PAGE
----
Letter: Join the effort to protect Thompson Divide
With hunting season here, locals and tourists alike are eagerly making their way into our state’s incredible backcountry to experience some of the best hunting our nation has to offer. And for those of us in the know, some of the best hunting is on a nearby parcel of public land that is the target of future oil and gas development — Thompson Divide.
Thompson Divide has been identified by Colorado Parks and Wildlife as high-value habitat and critical migration corridor for bears, lynx, moose, deer, elk and mountain lions. For many hunters like I am, it doesn’t get better than this.
And the numbers bear that out. Each year, more than 20,000 big-game tags are drawn on game-management units that comprise Thompson Divide. People from across Colorado and the nation choose to hunt in Thompson Divide for the quality habitat and sportsmen opportunities the land provides. They spend money in local grocery stores, gas stations and restaurants. In sum, hunting and fishing opportunities in Thompson Divide support nearly 100 jobs and $8.3 million in spending to the local community.
Unfortunately, there is no guarantee that Thompson Divide will provide the sportsmen opportunities we have come to enjoy and expect. While I’m no tree-hugging hippie, I do believe there are certain places that are inappropriate for energy and gas drilling, and Thompson Divide is one of those places.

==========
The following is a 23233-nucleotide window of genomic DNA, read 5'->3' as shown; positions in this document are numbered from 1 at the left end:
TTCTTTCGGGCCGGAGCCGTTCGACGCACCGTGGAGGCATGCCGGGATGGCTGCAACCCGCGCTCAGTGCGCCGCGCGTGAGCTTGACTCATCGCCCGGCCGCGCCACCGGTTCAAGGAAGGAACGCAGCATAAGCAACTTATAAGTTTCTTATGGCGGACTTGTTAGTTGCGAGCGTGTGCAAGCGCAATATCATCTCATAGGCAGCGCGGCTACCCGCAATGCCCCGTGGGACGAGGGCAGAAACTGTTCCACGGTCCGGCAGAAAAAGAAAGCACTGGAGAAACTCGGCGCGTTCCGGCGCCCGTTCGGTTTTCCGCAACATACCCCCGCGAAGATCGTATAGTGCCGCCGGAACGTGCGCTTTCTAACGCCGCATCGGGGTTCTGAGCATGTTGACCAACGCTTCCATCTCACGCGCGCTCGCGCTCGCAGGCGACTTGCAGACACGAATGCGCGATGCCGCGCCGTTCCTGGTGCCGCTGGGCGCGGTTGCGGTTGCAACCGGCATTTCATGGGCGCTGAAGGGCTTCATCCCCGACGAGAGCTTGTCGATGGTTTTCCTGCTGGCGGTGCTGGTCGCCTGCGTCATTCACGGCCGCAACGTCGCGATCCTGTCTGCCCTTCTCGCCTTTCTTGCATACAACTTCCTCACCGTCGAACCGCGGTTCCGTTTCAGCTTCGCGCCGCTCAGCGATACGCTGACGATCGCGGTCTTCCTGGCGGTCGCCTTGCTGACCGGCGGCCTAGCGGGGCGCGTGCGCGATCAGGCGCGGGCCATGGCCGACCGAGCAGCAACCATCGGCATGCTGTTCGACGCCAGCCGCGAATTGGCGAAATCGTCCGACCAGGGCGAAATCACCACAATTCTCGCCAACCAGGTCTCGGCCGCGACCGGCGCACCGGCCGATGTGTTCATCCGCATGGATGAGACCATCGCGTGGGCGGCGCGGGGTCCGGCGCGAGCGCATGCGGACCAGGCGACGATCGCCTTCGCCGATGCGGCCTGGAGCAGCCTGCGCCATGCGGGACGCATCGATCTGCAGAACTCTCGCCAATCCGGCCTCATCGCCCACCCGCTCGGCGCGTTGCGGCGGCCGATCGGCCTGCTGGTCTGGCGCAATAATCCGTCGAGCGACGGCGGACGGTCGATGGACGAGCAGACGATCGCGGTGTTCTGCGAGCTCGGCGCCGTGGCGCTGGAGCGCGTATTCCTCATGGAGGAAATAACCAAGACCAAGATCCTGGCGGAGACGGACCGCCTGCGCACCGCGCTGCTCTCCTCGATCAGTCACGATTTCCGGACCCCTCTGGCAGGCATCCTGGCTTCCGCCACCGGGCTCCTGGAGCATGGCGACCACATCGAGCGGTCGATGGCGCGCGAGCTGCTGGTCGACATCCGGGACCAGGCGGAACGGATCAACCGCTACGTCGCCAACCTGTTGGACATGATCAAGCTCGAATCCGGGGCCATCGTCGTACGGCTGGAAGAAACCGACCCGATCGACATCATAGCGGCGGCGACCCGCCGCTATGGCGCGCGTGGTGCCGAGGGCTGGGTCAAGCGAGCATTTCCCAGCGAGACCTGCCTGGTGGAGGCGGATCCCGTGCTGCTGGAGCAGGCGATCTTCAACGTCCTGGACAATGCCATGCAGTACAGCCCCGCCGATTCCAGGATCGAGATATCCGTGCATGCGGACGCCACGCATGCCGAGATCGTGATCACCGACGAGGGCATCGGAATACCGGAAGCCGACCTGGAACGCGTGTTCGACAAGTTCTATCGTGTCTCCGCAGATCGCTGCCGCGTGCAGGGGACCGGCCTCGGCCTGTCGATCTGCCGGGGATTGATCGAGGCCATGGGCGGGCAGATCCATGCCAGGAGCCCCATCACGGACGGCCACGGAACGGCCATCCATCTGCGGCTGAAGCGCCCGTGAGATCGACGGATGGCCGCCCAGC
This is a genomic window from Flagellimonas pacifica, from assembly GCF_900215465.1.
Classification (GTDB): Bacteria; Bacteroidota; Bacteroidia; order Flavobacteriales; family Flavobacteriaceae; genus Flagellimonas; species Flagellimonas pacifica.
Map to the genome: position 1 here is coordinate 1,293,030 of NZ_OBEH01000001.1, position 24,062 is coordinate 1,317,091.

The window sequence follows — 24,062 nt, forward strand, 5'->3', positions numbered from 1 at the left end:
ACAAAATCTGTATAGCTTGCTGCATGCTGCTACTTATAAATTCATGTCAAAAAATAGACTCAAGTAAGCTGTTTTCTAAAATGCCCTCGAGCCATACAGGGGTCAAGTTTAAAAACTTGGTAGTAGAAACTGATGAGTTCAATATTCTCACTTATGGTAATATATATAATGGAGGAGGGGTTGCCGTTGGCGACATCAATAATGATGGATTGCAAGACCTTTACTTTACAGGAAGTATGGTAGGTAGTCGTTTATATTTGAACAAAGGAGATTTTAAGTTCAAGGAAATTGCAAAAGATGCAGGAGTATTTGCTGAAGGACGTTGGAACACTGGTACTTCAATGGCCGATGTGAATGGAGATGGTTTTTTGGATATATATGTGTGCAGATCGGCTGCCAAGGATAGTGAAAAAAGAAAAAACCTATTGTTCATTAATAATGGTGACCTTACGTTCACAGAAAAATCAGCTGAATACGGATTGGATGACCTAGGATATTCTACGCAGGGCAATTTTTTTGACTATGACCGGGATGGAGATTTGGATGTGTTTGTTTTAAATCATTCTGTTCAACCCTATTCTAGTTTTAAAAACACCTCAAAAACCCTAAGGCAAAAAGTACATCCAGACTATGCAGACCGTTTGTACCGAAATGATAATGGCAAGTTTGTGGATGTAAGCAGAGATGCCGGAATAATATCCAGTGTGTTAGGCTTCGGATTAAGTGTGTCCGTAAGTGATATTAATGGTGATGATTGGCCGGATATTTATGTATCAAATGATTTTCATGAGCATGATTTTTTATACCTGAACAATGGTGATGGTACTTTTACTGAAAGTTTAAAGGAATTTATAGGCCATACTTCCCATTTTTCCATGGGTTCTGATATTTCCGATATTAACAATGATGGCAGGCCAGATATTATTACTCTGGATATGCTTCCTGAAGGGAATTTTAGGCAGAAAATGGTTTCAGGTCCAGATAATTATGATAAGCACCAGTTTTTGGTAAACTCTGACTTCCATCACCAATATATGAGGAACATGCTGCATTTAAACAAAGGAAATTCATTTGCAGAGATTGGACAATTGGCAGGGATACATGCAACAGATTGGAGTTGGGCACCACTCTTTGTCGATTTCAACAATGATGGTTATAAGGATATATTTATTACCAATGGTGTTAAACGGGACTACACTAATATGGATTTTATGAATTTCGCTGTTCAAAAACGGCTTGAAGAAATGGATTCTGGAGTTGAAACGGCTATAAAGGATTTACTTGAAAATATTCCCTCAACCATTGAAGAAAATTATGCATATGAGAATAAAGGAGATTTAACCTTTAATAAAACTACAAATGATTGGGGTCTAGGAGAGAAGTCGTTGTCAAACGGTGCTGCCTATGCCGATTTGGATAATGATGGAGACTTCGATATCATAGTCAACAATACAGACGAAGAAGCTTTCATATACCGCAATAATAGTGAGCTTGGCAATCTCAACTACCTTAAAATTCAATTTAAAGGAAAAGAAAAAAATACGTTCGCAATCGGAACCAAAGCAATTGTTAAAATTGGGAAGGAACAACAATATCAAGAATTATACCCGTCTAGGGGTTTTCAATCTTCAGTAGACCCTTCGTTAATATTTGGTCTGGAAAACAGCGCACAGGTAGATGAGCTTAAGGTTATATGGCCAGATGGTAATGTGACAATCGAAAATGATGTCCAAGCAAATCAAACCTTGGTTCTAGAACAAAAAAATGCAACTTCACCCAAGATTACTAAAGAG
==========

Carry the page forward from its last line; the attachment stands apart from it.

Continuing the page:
Fortunately, there is a coalition of people from all walks of life working to protect Thompson Divide and the livelihoods it supports. Most recently, U.S. Sen. Mark Udall joined the local effort by signing on as cosponsor of Sen. Michael Bennet’s middle-road solution that protects private-property rights and keeps the divide the way it is. It’s a common-sense solution that sportsmen like I am ought to support.
I’d like to thank Udall for adding another name to an ever-expanding list of influential voices in support of protecting Thompson Divide.
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Richard Compton’s life will be celebrated in an informal gathering on Oct. 23 from 1-3 p.m. at the Pine Creek Cookhouse. All are welcome.